Ararat and Crash producer Robert Lantos is readying a series of big-budget films with international casts - in line with Canadian funding body Telefilm's aim to support films with box office potential.

It has been almost a year since federal funding body Telefilm spelled out its aim of focusing on supporting commercially viable films, while setting a target for indigenous cinema to secure a 5% share of the national market within the next four years.

To try and hit that target, Telefilm's Canadian Feature Film Fund (CFFF) said it would prioritise projects based on box-office potential. Evaluation criteria now also include a financial commitment by the distributor to the costs of the film's theatrical launch.

Robert Lantos, owner/producer at Serendipity Point Films, for one, is cautiously upbeat. He sees Telefilm's new emphasis on supporting films that are made for audiences as positive and necessary. "That wasn't much of a concern for Telefilm for the preceding 15 years. If it doesn't push in that direction and producers don't make films for audiences, then sooner or later there will be no more reason for the government to pump finances into movies and the money will evaporate."

Lantos recently acquired 50% of North American distributor THINKFilm, which is in a growth phase of acquiring new films and will distribute all Serendipity films in Canada. "For a very long time I have been of the view that Canadian films can be successful with audiences at home and abroad, but you can't do that if no-one knows the film is playing. That's why I've always had a distribution company to make sure that among other things, that I had a way to make sure they were launched appropriately," says Lantos, who built up Alliance Communications and sold it to Atlantis Films in 1998.

For his part, Lantos is thinking big, both in terms of budgets and international stars. He is currently in pre-production on The Statement, to be shot in Paris and with a budget of $17.7m (C$27m), and with director Norman Jewison and actor Michael Caine onboard. He is also prepping on Being Julia, with Annette Bening, which will shoot in London. Later in the year he plans to start pre-production on Painkillers, with director David Cronenberg and an agreement in principle with Ralph Fiennes.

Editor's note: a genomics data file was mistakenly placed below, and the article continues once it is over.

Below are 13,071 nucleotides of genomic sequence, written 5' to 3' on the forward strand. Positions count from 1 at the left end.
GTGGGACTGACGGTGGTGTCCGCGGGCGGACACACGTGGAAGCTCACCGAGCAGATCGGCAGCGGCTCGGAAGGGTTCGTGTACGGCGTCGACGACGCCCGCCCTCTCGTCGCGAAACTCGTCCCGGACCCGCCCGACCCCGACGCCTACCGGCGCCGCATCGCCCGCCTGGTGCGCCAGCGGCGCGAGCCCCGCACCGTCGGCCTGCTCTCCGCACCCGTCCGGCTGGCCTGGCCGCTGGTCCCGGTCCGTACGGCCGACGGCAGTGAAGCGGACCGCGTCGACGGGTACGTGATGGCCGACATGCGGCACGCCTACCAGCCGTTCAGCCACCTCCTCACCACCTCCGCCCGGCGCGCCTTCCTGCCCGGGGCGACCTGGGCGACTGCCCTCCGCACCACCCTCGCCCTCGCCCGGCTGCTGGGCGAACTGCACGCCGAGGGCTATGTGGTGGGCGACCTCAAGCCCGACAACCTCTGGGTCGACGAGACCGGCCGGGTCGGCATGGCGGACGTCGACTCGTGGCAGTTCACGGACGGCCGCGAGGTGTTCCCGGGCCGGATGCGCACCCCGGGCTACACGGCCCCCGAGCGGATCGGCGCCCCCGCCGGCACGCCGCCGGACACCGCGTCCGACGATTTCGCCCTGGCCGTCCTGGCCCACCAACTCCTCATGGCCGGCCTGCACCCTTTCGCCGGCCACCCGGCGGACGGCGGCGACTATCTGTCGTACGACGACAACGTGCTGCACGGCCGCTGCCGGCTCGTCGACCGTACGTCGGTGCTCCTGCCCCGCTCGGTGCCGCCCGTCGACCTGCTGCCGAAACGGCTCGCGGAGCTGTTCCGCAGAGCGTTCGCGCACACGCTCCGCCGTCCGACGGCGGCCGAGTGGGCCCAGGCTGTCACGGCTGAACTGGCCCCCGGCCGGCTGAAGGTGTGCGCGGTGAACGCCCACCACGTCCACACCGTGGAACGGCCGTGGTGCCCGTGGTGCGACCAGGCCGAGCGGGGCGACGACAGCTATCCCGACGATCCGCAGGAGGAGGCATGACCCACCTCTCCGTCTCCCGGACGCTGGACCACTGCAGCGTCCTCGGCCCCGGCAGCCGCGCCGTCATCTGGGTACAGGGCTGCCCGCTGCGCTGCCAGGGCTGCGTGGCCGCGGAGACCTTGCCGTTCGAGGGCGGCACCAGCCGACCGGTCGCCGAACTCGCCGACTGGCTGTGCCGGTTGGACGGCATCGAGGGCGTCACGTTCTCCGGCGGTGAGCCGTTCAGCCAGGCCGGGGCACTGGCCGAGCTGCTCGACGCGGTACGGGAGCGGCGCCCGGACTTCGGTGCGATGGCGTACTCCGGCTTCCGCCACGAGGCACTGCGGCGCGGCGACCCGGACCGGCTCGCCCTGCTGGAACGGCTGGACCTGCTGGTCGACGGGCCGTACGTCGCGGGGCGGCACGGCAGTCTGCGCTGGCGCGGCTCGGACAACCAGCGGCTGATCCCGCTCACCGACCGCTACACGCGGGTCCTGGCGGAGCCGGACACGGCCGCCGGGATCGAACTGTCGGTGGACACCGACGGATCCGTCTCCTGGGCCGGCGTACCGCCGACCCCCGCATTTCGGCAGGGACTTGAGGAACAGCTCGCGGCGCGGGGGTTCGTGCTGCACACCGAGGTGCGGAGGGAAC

Lantos continues: "A healthy film industry anywhere in the world needs a healthy balance between auteur films and films made for broader audiences. In the last 15 years that has been out of balance as the auteur films were the only ones being made. So when I say the signs are positive, it's because we are moving toward a better balance.

Lantos knew who his audience was for Men With Brooms, which he produced and Alliance Atlantis distributed. About $720,000 (C$1.1m) was spent on an unprecedented promotional campaign for the $4.9m (C$7.5m) film - which despite frosty reviews broke domestic box office records,.

"Men With Brooms was made for the Canadian market and it showed that you can actually attract enough of an indigenous audience to make it worthwhile, just like in other countries. Men With Brooms is a mainstream film - if it didn't have the benefit of being launched like other mainstream movies then it couldn't have possibly reached its intended audience, Brooms had to compete with the other 15 or 20 other mainstream movies that were in the theatres from Hollywood at the same time, which had the same P&A spend. We spent as much as Disney would have spent if they had launched it."

However, Lantos points out, with a film like The Statement, which is an international thriller, the promotion will be completely different. "That's why there are distribution deals up front with the U.S., the U.K., France and Australia - it will be launched simultaneously all over the world. It's an international story and the audience is different."

And while making the films with an audience in mind is key, so is planning the launch and P&A. "There have been some [Canadian] films in the past few years - not made by me - that I believe deserved a better fate than the oblivion into which they disappeared."